When we first met, Ash told me how much he loved dark chocolate.
Me: Dark Chocolate? Really?
Ash: Yeah. It’s great. It’s delicious.
M: It’s gross. Ugh. So bitter. How can you like the stuff?
A: Well, I don’t like all dark chocolate. I like specifically 82% dark chocolate. My friend from college – his dad was a Swiss chocolatier and introduced me to that percentage. It’s not too bitter, not too sweet, but it’s the perfect balance of the two for me.
I tried it and rejected it for my milk chocolate love because it was too bitter to get around the flavor. Yet, when I quit sugar it meant I had to quit chocolate. This was devastating because chocolate is delicious and I am addicted to that endorphin release.
I was able to last a month without chocolate at first and focused on fruits as a means to satisfy my sweet tooth. But soon I started craving chocolate again. I looked around and found that there are several options available for those trying to get a chocolate fix without added cane sugar. (These are not sponsored links, but I do recommend them)
Ash saw me unwrapping a candy bar one day and wanted to know what I was eating:
Me: Chocolate. Why?
A: Can I see the wrapper?
M: Yes… (I hand him the wrapper)
A: You know this is dark chocolate right? You always said you hated the stuff.
M: (My mouth full)…so?
A: I TOLD you it was delicious.
He caught me. I found that by dropping sugar I was more receptive (desperate?) to dark chocolate. It was a good thing doing so because I was starting to get the actual health benefits from eating dark chocolate that’s on the news.
Bitter Truths for Health
There are plenty of studies coming out on a near weekly basis for the health benefits or health drawbacks of chocolate. It’s little wonder we are obsessed with it: it’s delicious, it releases an endorphin high, and it’s culturally ingrained at this point.
Yet when these studies come out they are referring to Ash’s favorite: dark chocolate.
That can be a bitter chunk of chocolate to swallow. Dark chocolate is bitter, but the darker the chocolate you go, the increased benefits it provides. The lighter we go in chocolate: milk to white; the fewer health benefits it provides. It’s because what’s in the raw chocolate itself that provides the benefit, not the milked down version.
And white chocolate isn’t even chocolate at all.
Here are some of the health benefits out there so far for dark chocolate:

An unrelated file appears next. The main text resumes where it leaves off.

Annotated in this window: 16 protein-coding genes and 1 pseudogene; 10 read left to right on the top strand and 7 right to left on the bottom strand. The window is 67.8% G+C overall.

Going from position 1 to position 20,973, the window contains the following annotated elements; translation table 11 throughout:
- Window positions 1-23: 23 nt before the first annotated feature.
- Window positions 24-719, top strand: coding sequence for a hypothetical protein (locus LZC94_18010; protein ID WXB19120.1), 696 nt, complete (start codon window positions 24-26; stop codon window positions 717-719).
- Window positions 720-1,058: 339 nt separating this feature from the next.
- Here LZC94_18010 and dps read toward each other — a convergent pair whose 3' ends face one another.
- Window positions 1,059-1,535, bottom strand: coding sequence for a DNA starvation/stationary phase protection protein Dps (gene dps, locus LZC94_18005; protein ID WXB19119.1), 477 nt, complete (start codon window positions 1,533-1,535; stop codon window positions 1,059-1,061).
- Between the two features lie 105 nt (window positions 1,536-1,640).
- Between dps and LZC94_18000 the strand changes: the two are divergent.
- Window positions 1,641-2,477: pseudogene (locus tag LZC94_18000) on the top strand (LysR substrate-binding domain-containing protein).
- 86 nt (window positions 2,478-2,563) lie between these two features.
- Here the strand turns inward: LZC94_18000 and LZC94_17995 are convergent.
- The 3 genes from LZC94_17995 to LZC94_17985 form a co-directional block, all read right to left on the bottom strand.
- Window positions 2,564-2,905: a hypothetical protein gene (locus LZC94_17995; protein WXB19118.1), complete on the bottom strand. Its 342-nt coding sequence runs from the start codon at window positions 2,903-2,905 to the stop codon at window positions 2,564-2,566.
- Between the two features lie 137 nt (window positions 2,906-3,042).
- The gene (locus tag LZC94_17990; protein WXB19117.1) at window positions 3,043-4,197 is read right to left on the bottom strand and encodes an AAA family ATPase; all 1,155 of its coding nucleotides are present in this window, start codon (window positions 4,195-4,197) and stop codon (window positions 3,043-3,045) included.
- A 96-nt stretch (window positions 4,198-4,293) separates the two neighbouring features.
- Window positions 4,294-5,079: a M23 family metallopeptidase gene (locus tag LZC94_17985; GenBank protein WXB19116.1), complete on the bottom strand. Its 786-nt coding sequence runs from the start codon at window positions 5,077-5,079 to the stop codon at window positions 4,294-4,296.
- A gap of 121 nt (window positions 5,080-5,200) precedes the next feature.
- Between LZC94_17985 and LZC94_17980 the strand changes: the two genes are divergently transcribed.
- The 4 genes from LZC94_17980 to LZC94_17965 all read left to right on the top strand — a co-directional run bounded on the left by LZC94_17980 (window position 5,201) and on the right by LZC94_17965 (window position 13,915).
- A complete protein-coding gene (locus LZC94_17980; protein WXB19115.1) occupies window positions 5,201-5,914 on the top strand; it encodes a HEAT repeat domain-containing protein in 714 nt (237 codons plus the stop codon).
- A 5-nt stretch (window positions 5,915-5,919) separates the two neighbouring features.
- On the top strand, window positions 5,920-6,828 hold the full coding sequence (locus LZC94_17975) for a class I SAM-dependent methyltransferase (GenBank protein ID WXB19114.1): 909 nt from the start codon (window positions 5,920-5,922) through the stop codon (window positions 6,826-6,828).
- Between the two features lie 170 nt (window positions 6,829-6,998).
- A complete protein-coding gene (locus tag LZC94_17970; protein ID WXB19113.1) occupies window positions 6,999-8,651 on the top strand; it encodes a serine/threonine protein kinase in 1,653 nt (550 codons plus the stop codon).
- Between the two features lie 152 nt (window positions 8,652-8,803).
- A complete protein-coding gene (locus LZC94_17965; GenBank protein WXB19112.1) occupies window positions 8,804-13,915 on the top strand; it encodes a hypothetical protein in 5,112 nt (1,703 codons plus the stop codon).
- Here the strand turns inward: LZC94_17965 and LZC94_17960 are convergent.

- Lowers blood pressure and risk for heart disease
- Aids in digestion
- Increases brain power
- Lowers cholesterol
- Appetite suppressant
- Mood booster and stress relief
The benefits are great, but you still have to work around the bitter flavor to get them. How do you even begin to get used to it?
Getting Used to It
Let’s be honest. If you are a chocolate addict like me and really love those milk chocolate treats, it can be hard to be open to dark chocolate.
The number one way I was able to transition between the two types was to drop sugar from my diet. But that’s an extreme way to do it and if that isn’t for you, then you shouldn’t stress over it.
I found that raw candy bars/baked treats from health food stores are a great way to transition between milk and dark chocolate. They are still a bit bitter, but with other flavors mixed it, it can be more tolerable and ease the transition cravings.
If that’s not for you, try to ease your way up the dark chocolate percentage scale. Start with the lowest level for it to be considered dark chocolate and work your way up to higher percentages. By going slowly you will be able to re-train your taste buds to enjoy the bitter flavor.
Another good way? Making your own versions of your favorite treats.
Here are some recipes I’ve found online that use dark chocolate in their mix and you barely notice the difference. Some of them are more involved, but others are super easy. All are delicious.
- Super Fluffy Chocolate Brownies (a favorite in our household and with guests)
- Chocolate Hummus (if you like chocolate pudding, it’s similar in taste and consistency)
- Chocolate Cake (my own recipe for Jai’s first birthday)
The Minimalist Baker is a great starting point for dark chocolate recipes. If I am looking to make a particular treat I find myself on their blog almost every time.
What’s your favorite type of chocolate? Have you transitioned to dark chocolate or thinking about it? Comment below with your thoughts on this wonder food.
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